• 1 red and 1 green capsicum, optional but highly recommended

Method

  • Emulsify the mustard with  the olive oil. This is done by whisking a little bit of olive oil into the mustard and continuing to do so until all the olive oil is encorporated
  • Add and whisk the lemon juice, salt, pepper, tomato paste, garlic and thyme until well mixed
  • Marinate the chicken in the sauce overnight in the fridge
  • Skewer the chicken along with pieces of mushroom and capsicum and barbeque or grill until don . Don’t over cook otherwise the chicken would dry out
  • Eat with lots and lots of toum, pickles and Lebanese bread
  • Blissfully avoid social interaction for 4 days until all garlic symptoms have subsided
http://thefoodblog.com.au/2009/10/toum-lebanese-garlic-sauce-recipe.html

20 Comments

  • Oh yum, chicken with garlic and lemon on a bbq is my idea of heaven. I will have to try your toum recipe sometime soon too – my first effort was a disaster and i haven’t been game to try again since!

  • Viviane says:

    Allow me a small historical correction Fouad, Ottomans ruled Lebanon till after WWI. in 1943 We had the French mandate.
    I love the barbecued mushrooms with Tawook, they get this special flavor, I tend to pick them out. I also like the thyme addition since the ones I had never had it!

  • Sara says:

    Chicken, lemon and garlic are a wonderful flavour combination, I will have to give this one a go.

    Helen, you should have another go at Fouad’s Toum, it is incredible (makes enough to feed an army though).

  • Fouad says:

    Helen – That garlic recipe has so far only had satisfied customers, as long as you follow it step by step, and not change the amounts. It tastes great too, and it is oily, but in a good way 😛

    Viviane – So so right. Change made and dates fixed 🙂 Zaatar really makes the recipe. You should try it for sure. Try getting fresh zaatar

    Sara – I don’t think chicken works with anything else equally as good. Especially chicken breast, which is otherwise dull and flavourless. The marinade manages to keep it moist and full of flavour. Also, the toum recipe has to be made in those quantities, otherwise, the blades of the food processor won’t churn the garlic properly 🙂 It does refridgerate well, so stop complaining hehehe.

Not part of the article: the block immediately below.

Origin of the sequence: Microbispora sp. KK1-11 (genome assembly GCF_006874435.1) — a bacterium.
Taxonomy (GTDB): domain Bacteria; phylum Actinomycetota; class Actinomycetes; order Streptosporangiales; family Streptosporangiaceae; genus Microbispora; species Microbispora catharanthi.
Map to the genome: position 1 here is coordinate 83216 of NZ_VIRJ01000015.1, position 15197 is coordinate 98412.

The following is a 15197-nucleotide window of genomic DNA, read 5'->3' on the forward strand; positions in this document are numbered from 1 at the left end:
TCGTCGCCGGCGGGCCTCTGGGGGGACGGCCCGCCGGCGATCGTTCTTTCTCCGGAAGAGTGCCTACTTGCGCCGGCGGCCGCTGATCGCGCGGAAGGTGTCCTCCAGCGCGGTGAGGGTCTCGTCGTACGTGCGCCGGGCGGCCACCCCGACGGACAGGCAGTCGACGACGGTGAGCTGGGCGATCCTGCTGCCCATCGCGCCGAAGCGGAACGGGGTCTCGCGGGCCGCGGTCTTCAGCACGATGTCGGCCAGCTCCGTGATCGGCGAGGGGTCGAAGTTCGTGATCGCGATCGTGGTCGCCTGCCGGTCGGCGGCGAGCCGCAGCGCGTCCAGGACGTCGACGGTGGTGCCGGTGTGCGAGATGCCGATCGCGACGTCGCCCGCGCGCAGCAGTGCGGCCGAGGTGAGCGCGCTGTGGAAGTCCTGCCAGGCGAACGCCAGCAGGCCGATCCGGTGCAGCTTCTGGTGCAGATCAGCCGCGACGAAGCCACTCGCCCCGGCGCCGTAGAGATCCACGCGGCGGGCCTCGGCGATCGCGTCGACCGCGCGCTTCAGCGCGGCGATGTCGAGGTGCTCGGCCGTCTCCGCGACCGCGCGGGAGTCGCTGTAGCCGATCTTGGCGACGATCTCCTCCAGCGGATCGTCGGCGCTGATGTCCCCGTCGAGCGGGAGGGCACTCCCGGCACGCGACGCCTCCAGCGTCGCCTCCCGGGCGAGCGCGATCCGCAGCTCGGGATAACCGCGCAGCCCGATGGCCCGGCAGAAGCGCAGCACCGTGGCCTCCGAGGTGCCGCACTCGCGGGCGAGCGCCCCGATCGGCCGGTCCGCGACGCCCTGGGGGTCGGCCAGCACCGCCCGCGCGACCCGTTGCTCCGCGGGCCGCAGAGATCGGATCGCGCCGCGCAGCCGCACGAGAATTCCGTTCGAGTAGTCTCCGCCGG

• Sara says:

    <== pokes tongue out at Foud.

    hehe not complaining at all, we managed to get through it all as it keeps really really well and some lucky friends got samples too. I have made it again since – it is extremely addictive and the shop bought "garlic dip" stuff does not stand up to it at all.

    I will be trying the Shish Tawook over Easter 🙂
    .-= Sara´s last blog ..Yabbie Dabbie Doo =-.

  • Fouad says:

    Let me know how you go Sara. Make sure you follow the last line in the recipe.

  • My son while in Lebanon would only eat this, every day, he did not want to touch anything else!
    So, yeah, we are definitely into shish tawouk!
    Thanks Fouad, your recipe is great and the historical titbits is also very useful.
    .-= tasteofbeirut´s last blog ..Lamb Cake =-.

  • michael says:

    hey thanks for the recipe I requested.

    I tried it and it was delicious. I recommend boneless chicken thigh meat as it’s really hard to dry out the meat. And a george foreman type of grill is key too.

    Thanks again.

  • Cherine says:

    This is the chich tawouk recipe I was looking for!!! Thanks and I will be trying it soon 🙂
    .-= Cherine´s last blog ..Ma’amoul – the middle-eastern pastry =-.